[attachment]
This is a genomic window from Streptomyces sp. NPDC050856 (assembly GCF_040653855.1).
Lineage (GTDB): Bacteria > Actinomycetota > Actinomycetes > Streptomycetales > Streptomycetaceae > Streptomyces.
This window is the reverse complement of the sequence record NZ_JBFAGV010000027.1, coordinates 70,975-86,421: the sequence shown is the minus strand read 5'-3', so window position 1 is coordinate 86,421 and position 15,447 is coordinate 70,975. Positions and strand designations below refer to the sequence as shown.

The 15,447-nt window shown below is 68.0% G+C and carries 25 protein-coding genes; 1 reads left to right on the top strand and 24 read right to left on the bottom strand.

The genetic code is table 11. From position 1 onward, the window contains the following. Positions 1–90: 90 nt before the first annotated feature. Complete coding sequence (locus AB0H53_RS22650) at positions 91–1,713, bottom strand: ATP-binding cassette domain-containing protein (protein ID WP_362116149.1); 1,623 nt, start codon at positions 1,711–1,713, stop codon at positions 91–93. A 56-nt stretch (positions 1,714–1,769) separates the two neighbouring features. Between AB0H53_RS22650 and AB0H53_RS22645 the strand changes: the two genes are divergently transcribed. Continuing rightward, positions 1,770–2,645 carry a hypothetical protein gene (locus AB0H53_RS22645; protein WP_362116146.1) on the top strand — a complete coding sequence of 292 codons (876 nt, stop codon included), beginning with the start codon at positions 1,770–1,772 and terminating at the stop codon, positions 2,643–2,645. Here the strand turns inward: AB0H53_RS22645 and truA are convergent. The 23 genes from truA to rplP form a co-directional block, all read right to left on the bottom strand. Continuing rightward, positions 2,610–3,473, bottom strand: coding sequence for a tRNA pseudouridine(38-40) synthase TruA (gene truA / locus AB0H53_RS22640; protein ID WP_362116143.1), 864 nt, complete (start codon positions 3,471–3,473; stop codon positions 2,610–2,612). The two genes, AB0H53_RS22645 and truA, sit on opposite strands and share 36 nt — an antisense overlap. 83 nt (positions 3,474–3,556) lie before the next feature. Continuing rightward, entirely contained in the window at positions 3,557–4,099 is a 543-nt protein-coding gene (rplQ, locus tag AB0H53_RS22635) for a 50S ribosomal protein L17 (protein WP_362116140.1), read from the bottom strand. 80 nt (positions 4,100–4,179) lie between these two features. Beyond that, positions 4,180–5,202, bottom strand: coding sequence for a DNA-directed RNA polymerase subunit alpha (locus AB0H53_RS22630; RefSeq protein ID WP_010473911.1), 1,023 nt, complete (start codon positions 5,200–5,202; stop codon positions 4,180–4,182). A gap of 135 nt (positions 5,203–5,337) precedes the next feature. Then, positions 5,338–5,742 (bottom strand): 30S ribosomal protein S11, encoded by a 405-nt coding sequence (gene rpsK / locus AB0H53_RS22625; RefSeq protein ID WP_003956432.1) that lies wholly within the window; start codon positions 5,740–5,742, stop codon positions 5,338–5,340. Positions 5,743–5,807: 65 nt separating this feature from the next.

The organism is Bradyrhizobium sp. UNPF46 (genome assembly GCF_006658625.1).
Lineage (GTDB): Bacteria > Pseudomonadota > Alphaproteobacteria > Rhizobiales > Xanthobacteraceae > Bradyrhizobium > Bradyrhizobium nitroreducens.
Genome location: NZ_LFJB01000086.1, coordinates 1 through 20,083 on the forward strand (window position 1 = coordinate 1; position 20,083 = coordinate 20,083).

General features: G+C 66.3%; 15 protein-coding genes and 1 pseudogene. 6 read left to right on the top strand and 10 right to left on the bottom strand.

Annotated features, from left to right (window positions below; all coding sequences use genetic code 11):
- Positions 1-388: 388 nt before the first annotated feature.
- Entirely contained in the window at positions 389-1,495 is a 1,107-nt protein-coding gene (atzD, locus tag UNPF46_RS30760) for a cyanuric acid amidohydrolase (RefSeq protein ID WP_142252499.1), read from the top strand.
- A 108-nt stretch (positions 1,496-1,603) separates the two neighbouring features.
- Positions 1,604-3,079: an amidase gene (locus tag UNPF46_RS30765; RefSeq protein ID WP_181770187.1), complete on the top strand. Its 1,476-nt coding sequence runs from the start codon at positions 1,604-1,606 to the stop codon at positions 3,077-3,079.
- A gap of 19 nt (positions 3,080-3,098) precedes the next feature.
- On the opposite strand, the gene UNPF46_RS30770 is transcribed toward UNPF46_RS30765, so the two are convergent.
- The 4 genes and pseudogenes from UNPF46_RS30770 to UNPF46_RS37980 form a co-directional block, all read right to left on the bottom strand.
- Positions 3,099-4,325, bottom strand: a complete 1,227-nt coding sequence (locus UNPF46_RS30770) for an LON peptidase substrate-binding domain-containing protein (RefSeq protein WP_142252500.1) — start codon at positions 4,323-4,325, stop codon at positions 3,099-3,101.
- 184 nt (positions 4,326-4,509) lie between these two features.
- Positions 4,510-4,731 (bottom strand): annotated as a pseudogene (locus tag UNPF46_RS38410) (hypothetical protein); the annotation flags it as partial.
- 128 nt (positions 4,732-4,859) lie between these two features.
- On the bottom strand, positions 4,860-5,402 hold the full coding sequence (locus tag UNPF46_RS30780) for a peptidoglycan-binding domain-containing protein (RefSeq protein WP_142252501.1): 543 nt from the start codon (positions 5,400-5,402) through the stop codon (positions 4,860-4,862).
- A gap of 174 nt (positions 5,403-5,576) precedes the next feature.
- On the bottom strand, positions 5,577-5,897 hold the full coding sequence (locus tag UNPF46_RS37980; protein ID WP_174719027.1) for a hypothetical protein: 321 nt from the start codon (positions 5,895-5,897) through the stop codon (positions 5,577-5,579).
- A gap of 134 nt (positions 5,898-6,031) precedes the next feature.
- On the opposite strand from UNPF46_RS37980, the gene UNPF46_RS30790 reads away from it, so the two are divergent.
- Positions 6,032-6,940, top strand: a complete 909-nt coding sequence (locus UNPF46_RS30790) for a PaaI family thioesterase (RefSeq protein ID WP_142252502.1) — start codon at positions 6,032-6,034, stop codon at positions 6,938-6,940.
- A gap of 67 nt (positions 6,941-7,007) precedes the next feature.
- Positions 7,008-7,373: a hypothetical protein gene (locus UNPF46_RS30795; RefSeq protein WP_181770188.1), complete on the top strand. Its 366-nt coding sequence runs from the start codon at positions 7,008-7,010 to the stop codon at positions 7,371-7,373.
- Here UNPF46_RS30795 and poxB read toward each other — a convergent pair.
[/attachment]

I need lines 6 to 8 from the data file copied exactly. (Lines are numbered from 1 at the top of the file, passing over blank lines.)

The organism is Bradyrhizobium sp. UNPF46 (genome assembly GCF_006658625.1).
Lineage (GTDB): Bacteria > Pseudomonadota > Alphaproteobacteria > Rhizobiales > Xanthobacteraceae > Bradyrhizobium > Bradyrhizobium nitroreducens.
Genome location: NZ_LFJB01000086.1, coordinates 1 through 20,083 on the forward strand (window position 1 = coordinate 1; position 20,083 = coordinate 20,083).